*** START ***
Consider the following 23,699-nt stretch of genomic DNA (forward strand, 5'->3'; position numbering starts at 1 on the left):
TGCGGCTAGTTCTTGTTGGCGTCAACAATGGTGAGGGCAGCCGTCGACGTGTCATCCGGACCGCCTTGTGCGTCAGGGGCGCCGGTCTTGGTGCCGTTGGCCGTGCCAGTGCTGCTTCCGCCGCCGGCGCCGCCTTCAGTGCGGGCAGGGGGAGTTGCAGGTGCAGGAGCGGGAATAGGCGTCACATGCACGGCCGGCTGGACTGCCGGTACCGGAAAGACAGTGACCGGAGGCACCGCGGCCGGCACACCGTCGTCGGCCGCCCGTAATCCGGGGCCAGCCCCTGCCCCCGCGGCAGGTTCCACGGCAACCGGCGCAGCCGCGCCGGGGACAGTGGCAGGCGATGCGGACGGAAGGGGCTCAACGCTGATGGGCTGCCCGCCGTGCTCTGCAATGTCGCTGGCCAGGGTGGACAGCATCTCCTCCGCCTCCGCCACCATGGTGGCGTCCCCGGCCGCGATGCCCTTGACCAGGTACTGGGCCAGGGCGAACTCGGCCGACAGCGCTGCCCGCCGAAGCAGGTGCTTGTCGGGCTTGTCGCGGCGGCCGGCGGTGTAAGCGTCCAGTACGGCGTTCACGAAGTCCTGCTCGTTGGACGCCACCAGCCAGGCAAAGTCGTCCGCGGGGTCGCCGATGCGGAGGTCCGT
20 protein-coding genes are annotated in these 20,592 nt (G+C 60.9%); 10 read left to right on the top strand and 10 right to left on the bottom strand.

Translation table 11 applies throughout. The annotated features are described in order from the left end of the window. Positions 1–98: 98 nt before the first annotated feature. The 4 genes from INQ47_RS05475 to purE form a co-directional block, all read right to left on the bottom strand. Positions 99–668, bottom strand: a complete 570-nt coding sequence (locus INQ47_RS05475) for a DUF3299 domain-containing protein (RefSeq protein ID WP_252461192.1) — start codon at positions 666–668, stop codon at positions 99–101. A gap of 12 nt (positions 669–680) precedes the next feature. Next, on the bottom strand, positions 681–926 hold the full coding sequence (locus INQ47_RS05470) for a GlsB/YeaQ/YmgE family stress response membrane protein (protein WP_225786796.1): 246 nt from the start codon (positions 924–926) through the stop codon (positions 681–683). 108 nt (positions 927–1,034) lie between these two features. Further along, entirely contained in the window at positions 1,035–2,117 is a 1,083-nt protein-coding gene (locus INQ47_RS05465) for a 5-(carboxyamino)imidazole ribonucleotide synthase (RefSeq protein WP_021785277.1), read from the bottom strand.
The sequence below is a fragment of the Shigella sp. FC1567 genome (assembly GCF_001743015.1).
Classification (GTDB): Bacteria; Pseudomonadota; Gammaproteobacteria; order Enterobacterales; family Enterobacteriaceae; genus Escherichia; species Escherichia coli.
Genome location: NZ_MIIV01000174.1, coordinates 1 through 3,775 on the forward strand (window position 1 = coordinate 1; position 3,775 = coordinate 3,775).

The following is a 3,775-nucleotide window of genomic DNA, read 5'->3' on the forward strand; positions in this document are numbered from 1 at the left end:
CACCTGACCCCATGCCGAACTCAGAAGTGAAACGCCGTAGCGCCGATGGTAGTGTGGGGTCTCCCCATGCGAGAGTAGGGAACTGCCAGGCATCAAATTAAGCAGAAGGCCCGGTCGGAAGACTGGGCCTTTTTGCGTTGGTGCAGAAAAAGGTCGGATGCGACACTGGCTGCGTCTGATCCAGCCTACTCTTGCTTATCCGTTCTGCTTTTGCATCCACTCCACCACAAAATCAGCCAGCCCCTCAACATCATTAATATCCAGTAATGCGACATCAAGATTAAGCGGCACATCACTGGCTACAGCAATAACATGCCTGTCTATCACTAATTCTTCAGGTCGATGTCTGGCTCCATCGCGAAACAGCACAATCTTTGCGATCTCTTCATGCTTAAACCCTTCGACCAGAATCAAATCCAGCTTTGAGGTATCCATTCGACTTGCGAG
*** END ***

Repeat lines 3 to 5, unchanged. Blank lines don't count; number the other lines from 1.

20 protein-coding genes are annotated in these 20,592 nt (G+C 60.9%); 10 read left to right on the top strand and 10 right to left on the bottom strand.

Translation table 11 applies throughout. The annotated features are described in order from the left end of the window. Positions 1–98: 98 nt before the first annotated feature. The 4 genes from INQ47_RS05475 to purE form a co-directional block, all read right to left on the bottom strand. Positions 99–668, bottom strand: a complete 570-nt coding sequence (locus INQ47_RS05475) for a DUF3299 domain-containing protein (RefSeq protein ID WP_252461192.1) — start codon at positions 666–668, stop codon at positions 99–101. A gap of 12 nt (positions 669–680) precedes the next feature. Next, on the bottom strand, positions 681–926 hold the full coding sequence (locus INQ47_RS05470) for a GlsB/YeaQ/YmgE family stress response membrane protein (protein WP_225786796.1): 246 nt from the start codon (positions 924–926) through the stop codon (positions 681–683). 108 nt (positions 927–1,034) lie between these two features. Further along, entirely contained in the window at positions 1,035–2,117 is a 1,083-nt protein-coding gene (locus INQ47_RS05465) for a 5-(carboxyamino)imidazole ribonucleotide synthase (RefSeq protein WP_021785277.1), read from the bottom strand.
The sequence below is a fragment of the Shigella sp. FC1567 genome (assembly GCF_001743015.1).